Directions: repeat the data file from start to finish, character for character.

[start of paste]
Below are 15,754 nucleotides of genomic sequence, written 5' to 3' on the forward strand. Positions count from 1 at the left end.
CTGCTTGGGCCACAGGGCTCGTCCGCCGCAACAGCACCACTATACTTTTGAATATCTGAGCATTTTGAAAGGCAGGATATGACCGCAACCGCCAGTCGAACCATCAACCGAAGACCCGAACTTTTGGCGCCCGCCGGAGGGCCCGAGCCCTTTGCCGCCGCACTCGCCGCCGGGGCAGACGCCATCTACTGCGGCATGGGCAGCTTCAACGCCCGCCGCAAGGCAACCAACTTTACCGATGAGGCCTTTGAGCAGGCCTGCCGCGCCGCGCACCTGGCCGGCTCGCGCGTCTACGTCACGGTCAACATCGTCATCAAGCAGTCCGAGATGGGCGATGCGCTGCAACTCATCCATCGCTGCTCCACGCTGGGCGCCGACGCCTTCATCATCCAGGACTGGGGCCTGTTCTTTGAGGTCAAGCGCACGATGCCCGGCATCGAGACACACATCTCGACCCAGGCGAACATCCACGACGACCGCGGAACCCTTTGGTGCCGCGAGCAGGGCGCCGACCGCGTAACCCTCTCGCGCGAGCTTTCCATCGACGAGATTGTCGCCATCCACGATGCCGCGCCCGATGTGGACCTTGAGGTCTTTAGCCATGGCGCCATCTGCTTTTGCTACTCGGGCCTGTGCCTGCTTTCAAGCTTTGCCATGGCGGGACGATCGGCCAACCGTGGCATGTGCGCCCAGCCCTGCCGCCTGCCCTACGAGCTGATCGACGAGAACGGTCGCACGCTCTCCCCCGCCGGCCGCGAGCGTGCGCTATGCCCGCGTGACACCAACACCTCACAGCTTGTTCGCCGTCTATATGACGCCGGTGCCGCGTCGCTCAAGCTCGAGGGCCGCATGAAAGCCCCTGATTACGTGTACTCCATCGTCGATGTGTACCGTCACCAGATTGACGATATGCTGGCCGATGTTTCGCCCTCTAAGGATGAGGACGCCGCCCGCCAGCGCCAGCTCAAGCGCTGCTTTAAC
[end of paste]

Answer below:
Below are 15,754 nucleotides of genomic sequence, written 5' to 3' on the forward strand. Positions count from 1 at the left end.
CTGCTTGGGCCACAGGGCTCGTCCGCCGCAACAGCACCACTATACTTTTGAATATCTGAGCATTTTGAAAGGCAGGATATGACCGCAACCGCCAGTCGAACCATCAACCGAAGACCCGAACTTTTGGCGCCCGCCGGAGGGCCCGAGCCCTTTGCCGCCGCACTCGCCGCCGGGGCAGACGCCATCTACTGCGGCATGGGCAGCTTCAACGCCCGCCGCAAGGCAACCAACTTTACCGATGAGGCCTTTGAGCAGGCCTGCCGCGCCGCGCACCTGGCCGGCTCGCGCGTCTACGTCACGGTCAACATCGTCATCAAGCAGTCCGAGATGGGCGATGCGCTGCAACTCATCCATCGCTGCTCCACGCTGGGCGCCGACGCCTTCATCATCCAGGACTGGGGCCTGTTCTTTGAGGTCAAGCGCACGATGCCCGGCATCGAGACACACATCTCGACCCAGGCGAACATCCACGACGACCGCGGAACCCTTTGGTGCCGCGAGCAGGGCGCCGACCGCGTAACCCTCTCGCGCGAGCTTTCCATCGACGAGATTGTCGCCATCCACGATGCCGCGCCCGATGTGGACCTTGAGGTCTTTAGCCATGGCGCCATCTGCTTTTGCTACTCGGGCCTGTGCCTGCTTTCAAGCTTTGCCATGGCGGGACGATCGGCCAACCGTGGCATGTGCGCCCAGCCCTGCCGCCTGCCCTACGAGCTGATCGACGAGAACGGTCGCACGCTCTCCCCCGCCGGCCGCGAGCGTGCGCTATGCCCGCGTGACACCAACACCTCACAGCTTGTTCGCCGTCTATATGACGCCGGTGCCGCGTCGCTCAAGCTCGAGGGCCGCATGAAAGCCCCTGATTACGTGTACTCCATCGTCGATGTGTACCGTCACCAGATTGACGATATGCTGGCCGATGTTTCGCCCTCTAAGGATGAGGACGCCGCCCGCCAGCGCCAGCTCAAGCGCTGCTTTAAC